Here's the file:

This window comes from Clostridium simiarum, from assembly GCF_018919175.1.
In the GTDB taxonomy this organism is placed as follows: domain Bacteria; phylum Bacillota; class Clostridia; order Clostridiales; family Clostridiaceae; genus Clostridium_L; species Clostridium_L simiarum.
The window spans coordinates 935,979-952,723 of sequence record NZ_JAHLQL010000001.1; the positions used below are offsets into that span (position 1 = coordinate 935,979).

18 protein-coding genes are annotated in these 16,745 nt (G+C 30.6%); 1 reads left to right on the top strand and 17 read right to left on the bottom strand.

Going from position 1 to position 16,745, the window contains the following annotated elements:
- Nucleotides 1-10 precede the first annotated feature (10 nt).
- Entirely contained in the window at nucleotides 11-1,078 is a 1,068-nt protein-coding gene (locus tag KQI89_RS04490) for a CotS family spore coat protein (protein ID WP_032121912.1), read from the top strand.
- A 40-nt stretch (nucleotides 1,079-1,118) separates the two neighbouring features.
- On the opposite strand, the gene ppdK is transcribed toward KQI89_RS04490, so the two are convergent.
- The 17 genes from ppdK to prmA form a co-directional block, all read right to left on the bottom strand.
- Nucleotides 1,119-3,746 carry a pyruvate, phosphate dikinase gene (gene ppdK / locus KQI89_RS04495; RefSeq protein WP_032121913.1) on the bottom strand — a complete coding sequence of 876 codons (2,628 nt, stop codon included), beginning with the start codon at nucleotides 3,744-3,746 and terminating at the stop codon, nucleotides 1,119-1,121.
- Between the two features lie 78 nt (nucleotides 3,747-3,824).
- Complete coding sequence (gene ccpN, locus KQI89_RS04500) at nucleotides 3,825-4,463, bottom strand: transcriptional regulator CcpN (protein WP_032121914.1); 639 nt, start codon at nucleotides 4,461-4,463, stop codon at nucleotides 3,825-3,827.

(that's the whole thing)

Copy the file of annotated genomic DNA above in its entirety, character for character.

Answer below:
This window comes from Clostridium simiarum, from assembly GCF_018919175.1.
In the GTDB taxonomy this organism is placed as follows: domain Bacteria; phylum Bacillota; class Clostridia; order Clostridiales; family Clostridiaceae; genus Clostridium_L; species Clostridium_L simiarum.
The window spans coordinates 935,979-952,723 of sequence record NZ_JAHLQL010000001.1; the positions used below are offsets into that span (position 1 = coordinate 935,979).

18 protein-coding genes are annotated in these 16,745 nt (G+C 30.6%); 1 reads left to right on the top strand and 17 read right to left on the bottom strand.

Going from position 1 to position 16,745, the window contains the following annotated elements:
- Nucleotides 1-10 precede the first annotated feature (10 nt).
- Entirely contained in the window at nucleotides 11-1,078 is a 1,068-nt protein-coding gene (locus tag KQI89_RS04490) for a CotS family spore coat protein (protein ID WP_032121912.1), read from the top strand.
- A 40-nt stretch (nucleotides 1,079-1,118) separates the two neighbouring features.
- On the opposite strand, the gene ppdK is transcribed toward KQI89_RS04490, so the two are convergent.
- The 17 genes from ppdK to prmA form a co-directional block, all read right to left on the bottom strand.
- Nucleotides 1,119-3,746 carry a pyruvate, phosphate dikinase gene (gene ppdK / locus KQI89_RS04495; RefSeq protein WP_032121913.1) on the bottom strand — a complete coding sequence of 876 codons (2,628 nt, stop codon included), beginning with the start codon at nucleotides 3,744-3,746 and terminating at the stop codon, nucleotides 1,119-1,121.
- Between the two features lie 78 nt (nucleotides 3,747-3,824).
- Complete coding sequence (gene ccpN, locus KQI89_RS04500) at nucleotides 3,825-4,463, bottom strand: transcriptional regulator CcpN (protein WP_032121914.1); 639 nt, start codon at nucleotides 4,461-4,463, stop codon at nucleotides 3,825-3,827.